Questions for Garth Turner

Sunday night, I broke the story that Garth Turner, Liberal MP for Halton was collecting funds from donors into a trust. As specified by Elections Canada, trusts are generally forbidden as one cannot pay out of a trust the many donations that went into a trust. Check the full story here.

Garth’s response was both predictable and unpredictable. Predictably, he alluded to some well-organized conspiracy that was out to get him and immediately claimed victim status. Unpredictably though, he acknowledged his mistake and has taken steps to significantly reconfigure how he will be collecting money in the future. However, there are significant questions that remain.

  • Since this comes on the heels of Liberal questions in the House about election spending, they have much to do to get their own campaign finances in order. This week, we’ve seen apparent campaign finance discrepancies by Bonnie Crombie (more on that soon), Blair Wilson and now Garth Turner. How can they criticize the Conservatives before they sort out their own affairs?
  • Since many cheques to Garth Turner were made out to “Garth Turner Campaign, in trust”, does this mean that he’ll have to return all of that money? All cheques should have been made out to the “Halton Federal Liberal Association”.
  • In April of this year, Garth held a fundraising event with former Liberal leadership candidate Ken Dryden. Garth wrote:

    “Tonight was also an important milestone in my local election campaign. We exceeded our fundraising goal and, in the past three weeks, have raised five times more funds than the local Conservatives did in an entire year. All those bag signs, arterials, stakes, wire frames, ties and pounders in my garage are now paid for in full. We have cash in the bank � enough to get seriously and immediately ballistic the moment the writ is dropped.”

    Ballistic or busted? Were these fundraising efforts for naught? If that campaign materials was purchased by a private account and not the one held by the Federal Liberal Riding Association, Garth cannot use these campaign materials.

  • This represents a huge oversight by Dion’s new czar of fundraising. Does this represent poor judgment on behalf of the Stephane Dion? Will Garth resign this position? What can be said of the fundraising health of the Liberal party if Garth has been directing it?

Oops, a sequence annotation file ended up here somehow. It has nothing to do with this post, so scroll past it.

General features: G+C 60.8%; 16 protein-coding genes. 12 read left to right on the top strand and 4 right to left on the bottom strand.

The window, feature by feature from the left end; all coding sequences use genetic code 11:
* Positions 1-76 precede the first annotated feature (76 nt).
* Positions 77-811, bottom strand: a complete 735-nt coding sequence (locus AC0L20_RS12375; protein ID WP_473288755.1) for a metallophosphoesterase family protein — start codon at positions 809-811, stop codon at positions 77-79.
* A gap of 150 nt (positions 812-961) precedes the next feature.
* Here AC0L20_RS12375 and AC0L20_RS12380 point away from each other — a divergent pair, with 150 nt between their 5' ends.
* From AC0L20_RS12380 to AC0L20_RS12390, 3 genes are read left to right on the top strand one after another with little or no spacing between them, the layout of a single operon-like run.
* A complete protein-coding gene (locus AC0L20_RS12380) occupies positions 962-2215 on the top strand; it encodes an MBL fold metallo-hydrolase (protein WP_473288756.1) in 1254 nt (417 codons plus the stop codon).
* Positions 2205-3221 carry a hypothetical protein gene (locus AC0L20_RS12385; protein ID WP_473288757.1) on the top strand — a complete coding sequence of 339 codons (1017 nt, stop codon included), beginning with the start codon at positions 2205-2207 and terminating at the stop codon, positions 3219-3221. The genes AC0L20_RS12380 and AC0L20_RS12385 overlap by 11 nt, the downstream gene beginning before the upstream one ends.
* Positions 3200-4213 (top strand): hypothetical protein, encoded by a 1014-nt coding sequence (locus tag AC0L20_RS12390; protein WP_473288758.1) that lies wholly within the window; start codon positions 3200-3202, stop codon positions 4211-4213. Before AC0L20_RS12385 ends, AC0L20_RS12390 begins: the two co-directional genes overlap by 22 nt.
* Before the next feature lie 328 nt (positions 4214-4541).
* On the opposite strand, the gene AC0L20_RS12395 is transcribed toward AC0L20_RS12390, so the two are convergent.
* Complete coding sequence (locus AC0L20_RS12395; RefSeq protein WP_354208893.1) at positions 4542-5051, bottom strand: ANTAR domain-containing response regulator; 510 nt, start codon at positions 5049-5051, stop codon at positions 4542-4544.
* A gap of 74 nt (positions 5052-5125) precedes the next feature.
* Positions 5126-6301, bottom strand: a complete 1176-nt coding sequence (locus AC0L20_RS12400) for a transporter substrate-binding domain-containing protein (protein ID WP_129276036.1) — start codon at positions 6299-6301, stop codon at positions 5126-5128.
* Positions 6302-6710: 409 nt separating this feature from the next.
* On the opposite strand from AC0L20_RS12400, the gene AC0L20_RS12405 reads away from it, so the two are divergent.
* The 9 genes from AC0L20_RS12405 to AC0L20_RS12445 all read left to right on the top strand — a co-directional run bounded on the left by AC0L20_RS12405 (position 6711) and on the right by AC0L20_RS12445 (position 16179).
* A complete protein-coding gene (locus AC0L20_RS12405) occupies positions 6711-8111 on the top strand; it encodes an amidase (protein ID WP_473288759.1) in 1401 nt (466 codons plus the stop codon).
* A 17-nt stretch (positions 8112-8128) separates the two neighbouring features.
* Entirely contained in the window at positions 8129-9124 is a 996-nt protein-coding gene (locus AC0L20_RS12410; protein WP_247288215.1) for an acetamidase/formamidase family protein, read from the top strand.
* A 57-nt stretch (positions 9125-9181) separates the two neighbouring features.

• Garth claims that he transferred money from a business account to the Liberal Electoral Association. Last time I checked, this is not allowed. Ironically, Garth criticizes the Conservatives for transferring money between EDAs and the federal party (which is allowed). “In and Out” is it called? Or is this “Out to In”? I’ve lost track.
  • If the Liberal Electoral Association accepted money from this business account (as Garth claims) they would also seem to be in violation. Could this association become de-registered by Elections Canada?
  • Garth is right in that being an independent can be tough. Independents do not have riding associations (EDAs). They can raise money, but they cannot issue tax receipts. Garth writes:

    “When Mr. Harper threw me out of caucus, I sat as an indie for a number of months, during which people sent me money because they took pity on my soul”

    I hope these people don’t expect to get tax receipts. But really, now that Garth is a Liberal, what is the status of this money? He can’t transfer money from this “business account” (in trust) to the Liberal EDA.

  • What are the consequences of this oversight? If this gets investigated, will Garth step aside? Will Dion ask him to step aside?
  • In a past life, wasn’t Garth a finance guru? Wasn’t he Minister of National Revenue? Is this mistake oversight or a sophisticated financial operator pushing the envelope?

What is Garth Turner doing?

As Halton MP Garth Turner stands in the House of Commons and acts offended by the so-called “In and Out” scandal with which the Liberals are trying to tar the Conservatives, he may want to check his own behaviour as his own financing may be in question.

On Garth’s website, where you can donate, the following information appears:

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There are two questionable items in this information, particularly:

  • Cheques are to be made out to “Garth Turner campaign, in trust
  • Garth is promising tax receipts for donations made in this way

From Elections Canada, we learn that:

…as of June 12, 2007, as a result of changes made by s. 44(2) of the Federal Accountability Act to s. 404.2 of the Canada Elections Act, transfers of trust funds to candidates from registered parties and registered associations will be prohibited.

It seems that when an election is called, the federal accountability act prohibits the transfer of money from an electoral district association’s or party’s trust fund to a candidate. If this is so, who holds this money in trust? Is it “Garth Turner campaign” (whatever that entity is) or “Garth Turner”? If the account is to be used to elect Garth Turner, it would be useless for the EDA to hold it because of the new changes governed by the FAA. But yet, outside of an election, all funds must be donated to the EDA.